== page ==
• Anmol Fankar’s Suraiya on LP Records also brings the days of chronicler of this carnival where vinyl records used to be his major source of access to the songs of Golden Era of HFM. These records still continue to reminisce those moments when we used to listen these records from his erstwhile painstakingly built collection.

Dances on Footpath presents third Cuckoo’s birthday post – Happy Birthday, Cuckoo Moray!. The one was an equally substantial post in 2011, and the second was a small one, with her song from Mirza Sahiban, posted in 2013.

Conversations Over Chai presents  “One of my favourite actresses of the period, as much for beauty and screen presence as for her acting skills, here are my pick of what I think are her [Ten]  best roles” in The Divas: Sadhana.

The article on the Suraiya – Anil Biswas combination @ Songs of Yore has an interesting participant in the discussions – Lavnaya Shah, daughter of  a noted HFM lyricist and poet  Pandit Narendra Sharma. She also has written Daughter remembers: ‘ Jyoti ~ Kalash’ – the daughter’s tribute to the poem (and one of the most iconic songs)  Jyoti Kalash Chhalake . The discussions also provides us link to an abridged version of Life and Career of Pandit Narendra Sharma.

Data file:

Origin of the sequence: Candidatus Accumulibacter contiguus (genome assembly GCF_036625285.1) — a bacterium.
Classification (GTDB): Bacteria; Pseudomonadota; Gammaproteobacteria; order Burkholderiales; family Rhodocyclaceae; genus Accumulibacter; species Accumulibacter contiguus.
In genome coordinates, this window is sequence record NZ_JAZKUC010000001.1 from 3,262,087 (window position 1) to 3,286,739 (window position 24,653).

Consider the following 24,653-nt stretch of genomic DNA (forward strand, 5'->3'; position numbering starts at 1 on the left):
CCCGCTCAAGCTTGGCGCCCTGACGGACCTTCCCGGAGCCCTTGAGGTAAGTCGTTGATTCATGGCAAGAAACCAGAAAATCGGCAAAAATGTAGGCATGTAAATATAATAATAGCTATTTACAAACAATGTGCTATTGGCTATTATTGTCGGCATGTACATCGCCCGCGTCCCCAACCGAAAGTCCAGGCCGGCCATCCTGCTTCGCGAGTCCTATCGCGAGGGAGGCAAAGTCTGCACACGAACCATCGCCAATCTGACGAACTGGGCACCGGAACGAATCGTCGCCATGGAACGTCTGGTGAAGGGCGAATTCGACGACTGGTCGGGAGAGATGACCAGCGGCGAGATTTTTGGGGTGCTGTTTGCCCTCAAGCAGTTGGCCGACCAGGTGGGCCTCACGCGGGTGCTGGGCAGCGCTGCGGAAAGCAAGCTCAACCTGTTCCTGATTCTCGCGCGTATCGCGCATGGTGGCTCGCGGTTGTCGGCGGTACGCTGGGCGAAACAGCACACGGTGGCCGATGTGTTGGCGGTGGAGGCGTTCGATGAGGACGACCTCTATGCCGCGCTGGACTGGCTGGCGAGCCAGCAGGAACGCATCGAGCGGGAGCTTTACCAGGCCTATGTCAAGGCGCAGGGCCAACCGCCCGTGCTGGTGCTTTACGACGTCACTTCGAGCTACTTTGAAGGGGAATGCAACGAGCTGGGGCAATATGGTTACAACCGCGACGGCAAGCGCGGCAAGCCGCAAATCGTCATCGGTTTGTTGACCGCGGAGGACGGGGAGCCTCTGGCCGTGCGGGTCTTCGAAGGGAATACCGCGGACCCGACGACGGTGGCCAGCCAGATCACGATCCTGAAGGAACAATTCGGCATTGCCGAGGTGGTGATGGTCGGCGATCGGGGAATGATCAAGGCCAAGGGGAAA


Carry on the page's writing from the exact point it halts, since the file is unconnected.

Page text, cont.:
Valentine’s Day has given us two posts – both seem to be grudging contributions to the spirit of romance.

Dusted Off has presented Songs of romantic love – in ten moods –  “with a twist: not necessarily a serenade to a loved one, and not necessarily two lovers billing and cooing to each other. Instead, romantic love in its different forms and shapes and tones and hues. All of these songs are about romantic love (not maternal/fraternal/patriotic/devotional or other forms of the sentiment), and they’re all from pre-70s films that I’ve seen. And they’re each in a distinct mood that shows some aspect of romantic love.”

Conversations over Chai has presented “some beautiful songs that make you feel that romance is still alive, that if ‘love’ exists, this is how it should be/feel like, songs that make you feel all mushy for a while” in My Favourites : Love Songs.

For this edition’s Mohammad Rafi articles we have:

Till we meet again next month…. I look forward to your inputs for enriching the carnival…